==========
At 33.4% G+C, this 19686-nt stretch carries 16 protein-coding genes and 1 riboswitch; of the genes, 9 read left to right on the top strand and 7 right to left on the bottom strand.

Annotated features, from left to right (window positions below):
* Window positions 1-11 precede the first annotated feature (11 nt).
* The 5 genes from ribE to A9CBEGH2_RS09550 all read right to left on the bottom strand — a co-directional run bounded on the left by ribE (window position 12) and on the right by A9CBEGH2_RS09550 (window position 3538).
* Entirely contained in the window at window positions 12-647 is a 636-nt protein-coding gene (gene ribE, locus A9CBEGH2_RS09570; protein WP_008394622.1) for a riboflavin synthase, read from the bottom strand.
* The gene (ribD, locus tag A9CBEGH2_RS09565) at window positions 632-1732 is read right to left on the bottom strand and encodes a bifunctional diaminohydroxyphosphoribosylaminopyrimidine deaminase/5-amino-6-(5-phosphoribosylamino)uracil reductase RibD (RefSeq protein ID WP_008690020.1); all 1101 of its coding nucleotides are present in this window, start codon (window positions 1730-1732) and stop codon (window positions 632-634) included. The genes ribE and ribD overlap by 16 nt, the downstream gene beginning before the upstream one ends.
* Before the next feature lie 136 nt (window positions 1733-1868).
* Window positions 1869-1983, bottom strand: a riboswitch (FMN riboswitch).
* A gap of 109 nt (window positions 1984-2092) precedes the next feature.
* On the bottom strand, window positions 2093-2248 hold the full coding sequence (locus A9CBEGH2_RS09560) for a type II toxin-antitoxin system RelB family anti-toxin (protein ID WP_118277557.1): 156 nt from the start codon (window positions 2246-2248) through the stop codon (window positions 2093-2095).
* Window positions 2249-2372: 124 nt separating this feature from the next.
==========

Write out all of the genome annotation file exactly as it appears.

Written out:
At 33.4% G+C, this 19686-nt stretch carries 16 protein-coding genes and 1 riboswitch; of the genes, 9 read left to right on the top strand and 7 right to left on the bottom strand.

Annotated features, from left to right (window positions below):
* Window positions 1-11 precede the first annotated feature (11 nt).
* The 5 genes from ribE to A9CBEGH2_RS09550 all read right to left on the bottom strand — a co-directional run bounded on the left by ribE (window position 12) and on the right by A9CBEGH2_RS09550 (window position 3538).
* Entirely contained in the window at window positions 12-647 is a 636-nt protein-coding gene (gene ribE, locus A9CBEGH2_RS09570; protein WP_008394622.1) for a riboflavin synthase, read from the bottom strand.
* The gene (ribD, locus tag A9CBEGH2_RS09565) at window positions 632-1732 is read right to left on the bottom strand and encodes a bifunctional diaminohydroxyphosphoribosylaminopyrimidine deaminase/5-amino-6-(5-phosphoribosylamino)uracil reductase RibD (RefSeq protein ID WP_008690020.1); all 1101 of its coding nucleotides are present in this window, start codon (window positions 1730-1732) and stop codon (window positions 632-634) included. The genes ribE and ribD overlap by 16 nt, the downstream gene beginning before the upstream one ends.
* Before the next feature lie 136 nt (window positions 1733-1868).
* Window positions 1869-1983, bottom strand: a riboswitch (FMN riboswitch).
* A gap of 109 nt (window positions 1984-2092) precedes the next feature.
* On the bottom strand, window positions 2093-2248 hold the full coding sequence (locus A9CBEGH2_RS09560) for a type II toxin-antitoxin system RelB family anti-toxin (protein ID WP_118277557.1): 156 nt from the start codon (window positions 2246-2248) through the stop codon (window positions 2093-2095).
* Window positions 2249-2372: 124 nt separating this feature from the next.